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Old February 28, 2006, 03:10 PM   #26
the_oklahombre
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Old February 28, 2006, 03:33 PM   #27
riverrat66
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Fractured pelvis in 3 places and plateau fracture of the tibia. Didn't hurt a bit at the time.
I'll bet it hurt the next day! But really you're talking apples to oranges. I worked with a guy who fell off a scaffold 30' onto a concrete floor and broke his pelvis, arm and lots of other stuff and didn't feel a thing. I put him in my car and drove him to the hospital but stopped for a six pack of beer on the way! I think someone goes into shock when suffering an injury like that. Try this, take a 24oz. hammer and place your hand on a steel beam then hit your hand with that hammer as hard as you can. I'll bet it will hurt like hell! But yet I saw a guy shot by a sniper and the bullet took off the tips off all four fingers down to the knuckles and it hardly even hurt. Sometimes I think the guys who were screaming the loudest were actually afraid of dying and not really in that much pain.

I remember once this guy had been shot seriously and was screaming pretty loudly and this cherry 1st Lieutenant says to "shut that guy up, he's giving away our position" and I said, "Lieutenant, Charlie already knows exactly where we are!" Boy did I make his sh*t list.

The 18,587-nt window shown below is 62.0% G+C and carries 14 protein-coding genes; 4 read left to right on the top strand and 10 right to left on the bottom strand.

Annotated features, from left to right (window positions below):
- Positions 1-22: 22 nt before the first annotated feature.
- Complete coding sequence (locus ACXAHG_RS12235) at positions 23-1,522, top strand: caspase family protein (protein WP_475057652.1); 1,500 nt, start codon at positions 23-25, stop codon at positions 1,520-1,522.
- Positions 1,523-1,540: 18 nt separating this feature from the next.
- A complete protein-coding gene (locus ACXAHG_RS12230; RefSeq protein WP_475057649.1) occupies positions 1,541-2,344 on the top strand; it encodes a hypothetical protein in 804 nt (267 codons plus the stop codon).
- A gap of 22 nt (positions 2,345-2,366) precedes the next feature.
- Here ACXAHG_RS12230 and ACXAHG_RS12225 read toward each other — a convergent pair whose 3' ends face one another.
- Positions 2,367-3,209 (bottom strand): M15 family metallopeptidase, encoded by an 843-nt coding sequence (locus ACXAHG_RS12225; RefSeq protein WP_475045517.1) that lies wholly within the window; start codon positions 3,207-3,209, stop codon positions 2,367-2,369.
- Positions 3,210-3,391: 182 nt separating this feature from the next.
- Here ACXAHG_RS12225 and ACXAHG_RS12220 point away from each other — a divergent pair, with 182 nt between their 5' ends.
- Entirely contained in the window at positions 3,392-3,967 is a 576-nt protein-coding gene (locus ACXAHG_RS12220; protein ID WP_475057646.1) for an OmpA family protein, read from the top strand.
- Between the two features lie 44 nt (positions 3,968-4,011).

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Old February 28, 2006, 03:37 PM   #28
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I've never been shot but I've had shrapnel tear apart my cheek and jaw. The only thing I felt was the warmth of blood running down my body. On the other hand I once cut my finger while chopping onions and passed out. Addreneline is better than morphine!!
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Old February 28, 2006, 03:42 PM   #29
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I've never been shot but I've had shrapnel tear apart my cheek and jaw. The only thing I felt was the warmth of blood running down my body.